A native of Tekoa (now a ruin), 12 miles (19 km) south of Jerusalem, Amos flourished during the reigns of King Uzziah (c. 783–742 bc) of Judah (the southern kingdom) and King Jeroboam II (c. 786–746 bc) of Israel. By occupation, he was a shepherd; whether he was merely that or a man of some means is not certain.
Jewish: from the Hebrew personal name Amos, of uncertain origin, in some traditions connected with the Hebrew verb amos ‘to carry’, and assigned the meaning ‘ borne by God’. This was the name of a Biblical prophet of the 8th century bc, whose oracles are recorded in the Book of Amos.
The central idea of the book of Amos is that God puts his people on the same level as the surrounding nations – God expects the same purity of them all.
This interesting surname, found as Amos and Amoss, is of French or Biblical origin, and has two possible sources, each with its own distinct history and derivation.
The work chronicles the visions that the ancient author of this book believed he received from God in order to warn Israel of its impending doom and destruction unless it restores its religious duties to God instead of engaging in the evil and sin that Amos believes has been pervading throughout his country, both in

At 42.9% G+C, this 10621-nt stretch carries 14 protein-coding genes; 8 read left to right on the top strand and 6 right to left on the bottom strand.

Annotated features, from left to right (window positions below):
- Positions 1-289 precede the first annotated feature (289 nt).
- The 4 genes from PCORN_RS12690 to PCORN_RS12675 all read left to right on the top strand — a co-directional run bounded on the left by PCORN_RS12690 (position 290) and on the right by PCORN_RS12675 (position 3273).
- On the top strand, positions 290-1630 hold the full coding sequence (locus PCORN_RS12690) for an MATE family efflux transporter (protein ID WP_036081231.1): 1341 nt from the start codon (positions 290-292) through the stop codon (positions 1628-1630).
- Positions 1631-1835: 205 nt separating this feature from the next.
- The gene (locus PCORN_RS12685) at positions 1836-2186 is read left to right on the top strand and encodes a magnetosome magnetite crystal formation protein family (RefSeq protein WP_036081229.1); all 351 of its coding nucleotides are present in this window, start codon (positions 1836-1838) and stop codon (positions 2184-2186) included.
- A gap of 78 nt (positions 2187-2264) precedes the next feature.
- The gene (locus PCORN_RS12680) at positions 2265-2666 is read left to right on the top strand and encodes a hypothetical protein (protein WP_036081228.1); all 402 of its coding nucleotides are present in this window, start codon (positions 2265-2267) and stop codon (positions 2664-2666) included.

He is commemorated along with the other minor prophets in the Calendar of Saints of the Armenian Apostolic Church on July 31. In Catholic tradition Amos’ day is celebrated on March 31.
Amos was a shepherd who lived in the region of Tekoa, not many miles from the city of Jerusalem. He made his living by raising sheep and taking care of sycamore trees. When his produce was ready for market, he went to the towns and villages of Israel.
The Amos family name is thought to be of Norman origins. It comes from an early member of the family who was a good friend or beloved one. The name was originally derived from the Old French given name or nickname Amis or Ami, which means friend.
Amos, (flourished 8th century bc), the first Hebrew prophet to have a biblical book named for him. He accurately foretold the destruction of the northern kingdom of Israel (although he did not specify Assyria as the cause) and, as a prophet of doom, anticipated later Old Testament prophets.
a male given name: from a Hebrew word meaning “ burden”
That day, Amos warned, will be a day of darkness for Israel because of its defection from Yahweh. The book ends unexpectedly (9:8–15) with a promise of restoration for Israel. Because these verses so radically differ from the threatening nature of the rest of the book, many scholars believe them to be a later addition.
Amos is still neglected and rarely used, so perhaps this name is a good choice for parents looking for a Biblical name of significance, but one which might be considered more original.